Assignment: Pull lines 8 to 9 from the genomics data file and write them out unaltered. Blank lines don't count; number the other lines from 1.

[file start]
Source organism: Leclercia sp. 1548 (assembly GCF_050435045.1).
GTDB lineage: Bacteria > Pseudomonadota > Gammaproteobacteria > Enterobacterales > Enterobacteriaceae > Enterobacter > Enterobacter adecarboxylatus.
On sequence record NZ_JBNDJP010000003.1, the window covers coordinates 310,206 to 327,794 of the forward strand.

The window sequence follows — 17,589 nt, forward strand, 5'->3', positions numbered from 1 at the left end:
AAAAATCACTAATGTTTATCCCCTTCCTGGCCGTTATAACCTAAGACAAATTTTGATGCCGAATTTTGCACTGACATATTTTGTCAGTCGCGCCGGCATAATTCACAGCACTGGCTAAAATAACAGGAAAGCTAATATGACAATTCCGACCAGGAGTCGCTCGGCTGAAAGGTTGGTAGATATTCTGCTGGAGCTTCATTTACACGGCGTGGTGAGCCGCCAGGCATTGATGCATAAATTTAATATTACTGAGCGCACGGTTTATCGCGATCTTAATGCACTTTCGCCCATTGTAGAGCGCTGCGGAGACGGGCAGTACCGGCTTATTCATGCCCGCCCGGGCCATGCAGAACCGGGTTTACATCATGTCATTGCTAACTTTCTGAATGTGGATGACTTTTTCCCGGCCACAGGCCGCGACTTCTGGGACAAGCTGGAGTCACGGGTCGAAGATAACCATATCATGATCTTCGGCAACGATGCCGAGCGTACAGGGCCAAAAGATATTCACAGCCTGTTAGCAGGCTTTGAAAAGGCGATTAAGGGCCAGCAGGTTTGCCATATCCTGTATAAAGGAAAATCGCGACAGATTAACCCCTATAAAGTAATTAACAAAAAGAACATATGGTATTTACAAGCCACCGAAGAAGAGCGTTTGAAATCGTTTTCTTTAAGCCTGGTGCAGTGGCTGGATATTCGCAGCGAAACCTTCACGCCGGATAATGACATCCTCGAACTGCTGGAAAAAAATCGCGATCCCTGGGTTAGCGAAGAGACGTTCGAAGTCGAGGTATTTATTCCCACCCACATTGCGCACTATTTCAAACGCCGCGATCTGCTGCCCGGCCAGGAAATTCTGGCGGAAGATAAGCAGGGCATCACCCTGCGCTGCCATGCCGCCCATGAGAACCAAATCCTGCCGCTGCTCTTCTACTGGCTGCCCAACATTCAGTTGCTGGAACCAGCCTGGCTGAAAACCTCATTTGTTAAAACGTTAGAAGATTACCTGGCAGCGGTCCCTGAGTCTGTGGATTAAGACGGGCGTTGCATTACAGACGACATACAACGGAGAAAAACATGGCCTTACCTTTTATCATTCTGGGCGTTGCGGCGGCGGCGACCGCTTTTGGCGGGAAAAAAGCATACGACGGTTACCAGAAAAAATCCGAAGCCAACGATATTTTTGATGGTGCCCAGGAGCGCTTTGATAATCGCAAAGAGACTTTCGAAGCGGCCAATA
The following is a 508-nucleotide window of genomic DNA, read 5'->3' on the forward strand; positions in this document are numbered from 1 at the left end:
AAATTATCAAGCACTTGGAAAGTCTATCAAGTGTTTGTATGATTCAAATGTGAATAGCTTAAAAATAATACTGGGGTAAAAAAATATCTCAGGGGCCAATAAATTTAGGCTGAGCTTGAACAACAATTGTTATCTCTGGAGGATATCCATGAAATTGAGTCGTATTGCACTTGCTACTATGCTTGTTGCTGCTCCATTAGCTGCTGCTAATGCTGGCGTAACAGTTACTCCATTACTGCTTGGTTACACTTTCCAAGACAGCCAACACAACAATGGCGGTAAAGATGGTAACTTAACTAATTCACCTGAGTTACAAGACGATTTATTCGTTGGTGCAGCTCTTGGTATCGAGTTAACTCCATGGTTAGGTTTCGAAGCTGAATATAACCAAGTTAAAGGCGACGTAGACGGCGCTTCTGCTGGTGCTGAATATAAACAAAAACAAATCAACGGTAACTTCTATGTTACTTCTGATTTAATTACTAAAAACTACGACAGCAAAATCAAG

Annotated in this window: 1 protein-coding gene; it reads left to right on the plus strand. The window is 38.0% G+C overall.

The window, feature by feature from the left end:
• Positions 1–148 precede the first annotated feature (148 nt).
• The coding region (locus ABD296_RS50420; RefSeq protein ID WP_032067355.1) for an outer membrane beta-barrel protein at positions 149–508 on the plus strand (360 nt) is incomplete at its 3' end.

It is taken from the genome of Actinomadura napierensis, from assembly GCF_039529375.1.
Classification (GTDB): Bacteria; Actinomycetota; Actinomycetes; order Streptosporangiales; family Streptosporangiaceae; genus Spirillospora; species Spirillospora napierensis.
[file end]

Annotated in this window: 1 protein-coding gene; it reads left to right on the plus strand. The window is 38.0% G+C overall.

The window, feature by feature from the left end: